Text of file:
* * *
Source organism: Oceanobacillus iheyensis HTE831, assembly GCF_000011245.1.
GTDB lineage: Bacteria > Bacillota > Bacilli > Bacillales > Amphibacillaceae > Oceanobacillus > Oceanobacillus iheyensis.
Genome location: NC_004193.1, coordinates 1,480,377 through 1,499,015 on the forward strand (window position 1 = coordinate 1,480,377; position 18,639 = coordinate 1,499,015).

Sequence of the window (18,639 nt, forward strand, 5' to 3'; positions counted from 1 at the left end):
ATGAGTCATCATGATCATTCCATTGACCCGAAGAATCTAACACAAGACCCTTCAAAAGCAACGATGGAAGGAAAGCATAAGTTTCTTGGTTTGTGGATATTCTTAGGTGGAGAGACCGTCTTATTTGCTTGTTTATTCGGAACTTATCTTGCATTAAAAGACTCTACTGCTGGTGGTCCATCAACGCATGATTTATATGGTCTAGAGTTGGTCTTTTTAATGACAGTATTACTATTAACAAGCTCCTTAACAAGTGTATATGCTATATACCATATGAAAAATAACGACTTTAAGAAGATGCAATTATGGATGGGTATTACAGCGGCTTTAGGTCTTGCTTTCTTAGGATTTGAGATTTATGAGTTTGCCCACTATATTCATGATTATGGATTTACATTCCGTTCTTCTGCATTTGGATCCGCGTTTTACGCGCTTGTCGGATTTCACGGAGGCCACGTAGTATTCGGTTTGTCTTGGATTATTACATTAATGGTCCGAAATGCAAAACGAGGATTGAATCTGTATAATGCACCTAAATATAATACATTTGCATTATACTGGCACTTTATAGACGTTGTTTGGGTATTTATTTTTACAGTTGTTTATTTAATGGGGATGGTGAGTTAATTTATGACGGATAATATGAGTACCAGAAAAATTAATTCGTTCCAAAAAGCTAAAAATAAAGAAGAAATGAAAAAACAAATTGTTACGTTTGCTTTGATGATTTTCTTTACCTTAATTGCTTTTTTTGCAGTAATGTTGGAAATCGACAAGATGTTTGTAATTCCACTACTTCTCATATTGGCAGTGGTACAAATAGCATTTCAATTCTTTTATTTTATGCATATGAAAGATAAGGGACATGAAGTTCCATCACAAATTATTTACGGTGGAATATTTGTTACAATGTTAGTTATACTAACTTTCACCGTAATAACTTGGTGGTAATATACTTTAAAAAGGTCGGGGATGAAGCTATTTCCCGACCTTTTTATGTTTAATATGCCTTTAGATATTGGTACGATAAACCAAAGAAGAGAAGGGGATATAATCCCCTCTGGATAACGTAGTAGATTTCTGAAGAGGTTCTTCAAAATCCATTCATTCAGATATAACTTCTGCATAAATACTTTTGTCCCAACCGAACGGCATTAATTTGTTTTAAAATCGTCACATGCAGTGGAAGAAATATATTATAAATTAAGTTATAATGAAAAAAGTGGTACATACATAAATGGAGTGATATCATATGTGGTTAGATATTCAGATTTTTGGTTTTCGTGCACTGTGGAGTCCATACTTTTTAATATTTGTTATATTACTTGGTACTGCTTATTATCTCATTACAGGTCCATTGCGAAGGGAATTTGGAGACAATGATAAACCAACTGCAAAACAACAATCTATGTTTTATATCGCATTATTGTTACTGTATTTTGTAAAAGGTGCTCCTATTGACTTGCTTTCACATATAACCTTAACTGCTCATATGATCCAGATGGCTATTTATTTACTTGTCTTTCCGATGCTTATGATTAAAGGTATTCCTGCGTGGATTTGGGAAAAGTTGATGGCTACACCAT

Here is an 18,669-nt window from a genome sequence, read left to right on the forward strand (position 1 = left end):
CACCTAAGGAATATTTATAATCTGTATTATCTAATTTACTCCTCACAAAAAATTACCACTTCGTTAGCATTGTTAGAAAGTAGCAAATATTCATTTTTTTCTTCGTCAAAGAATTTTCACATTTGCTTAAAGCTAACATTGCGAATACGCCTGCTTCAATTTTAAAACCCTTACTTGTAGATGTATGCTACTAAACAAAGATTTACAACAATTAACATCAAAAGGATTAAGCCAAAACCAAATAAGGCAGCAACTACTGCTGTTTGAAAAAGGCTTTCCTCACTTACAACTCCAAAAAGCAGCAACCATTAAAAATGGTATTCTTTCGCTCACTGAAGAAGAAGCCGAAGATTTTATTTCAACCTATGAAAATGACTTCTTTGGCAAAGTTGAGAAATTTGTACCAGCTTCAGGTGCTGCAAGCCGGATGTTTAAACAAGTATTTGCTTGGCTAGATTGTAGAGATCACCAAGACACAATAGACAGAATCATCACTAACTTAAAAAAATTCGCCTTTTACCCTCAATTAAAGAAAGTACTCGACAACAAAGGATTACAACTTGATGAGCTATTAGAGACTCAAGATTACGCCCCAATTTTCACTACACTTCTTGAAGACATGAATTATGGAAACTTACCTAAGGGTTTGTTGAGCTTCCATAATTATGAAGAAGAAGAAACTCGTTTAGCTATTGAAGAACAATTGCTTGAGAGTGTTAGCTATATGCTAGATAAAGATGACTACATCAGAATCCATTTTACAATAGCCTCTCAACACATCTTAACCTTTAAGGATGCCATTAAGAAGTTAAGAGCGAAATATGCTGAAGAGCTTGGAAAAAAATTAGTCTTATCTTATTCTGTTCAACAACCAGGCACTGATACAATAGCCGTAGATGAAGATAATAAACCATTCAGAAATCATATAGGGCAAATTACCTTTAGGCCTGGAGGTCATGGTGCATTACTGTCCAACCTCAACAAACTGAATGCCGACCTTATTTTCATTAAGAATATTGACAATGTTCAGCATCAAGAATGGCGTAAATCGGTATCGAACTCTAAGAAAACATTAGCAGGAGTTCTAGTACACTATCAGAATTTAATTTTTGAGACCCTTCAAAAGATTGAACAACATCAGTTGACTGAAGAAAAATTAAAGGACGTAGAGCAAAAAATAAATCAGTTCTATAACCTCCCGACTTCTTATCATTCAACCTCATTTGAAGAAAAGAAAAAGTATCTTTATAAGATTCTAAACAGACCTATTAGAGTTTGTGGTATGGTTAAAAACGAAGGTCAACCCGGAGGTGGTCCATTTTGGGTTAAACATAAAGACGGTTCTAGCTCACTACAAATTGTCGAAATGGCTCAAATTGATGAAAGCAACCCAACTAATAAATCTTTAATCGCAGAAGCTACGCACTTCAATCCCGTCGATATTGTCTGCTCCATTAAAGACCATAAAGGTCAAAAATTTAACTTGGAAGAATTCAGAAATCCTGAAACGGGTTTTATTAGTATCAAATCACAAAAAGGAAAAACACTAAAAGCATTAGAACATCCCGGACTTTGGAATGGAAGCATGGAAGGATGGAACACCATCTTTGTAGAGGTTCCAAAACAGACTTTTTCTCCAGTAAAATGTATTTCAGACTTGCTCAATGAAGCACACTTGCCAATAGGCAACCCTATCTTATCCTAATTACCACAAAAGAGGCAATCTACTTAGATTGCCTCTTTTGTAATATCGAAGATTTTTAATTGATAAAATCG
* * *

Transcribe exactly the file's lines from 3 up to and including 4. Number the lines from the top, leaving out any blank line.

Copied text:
Genome location: NC_004193.1, coordinates 1,480,377 through 1,499,015 on the forward strand (window position 1 = coordinate 1,480,377; position 18,639 = coordinate 1,499,015).

Sequence of the window (18,639 nt, forward strand, 5' to 3'; positions counted from 1 at the left end):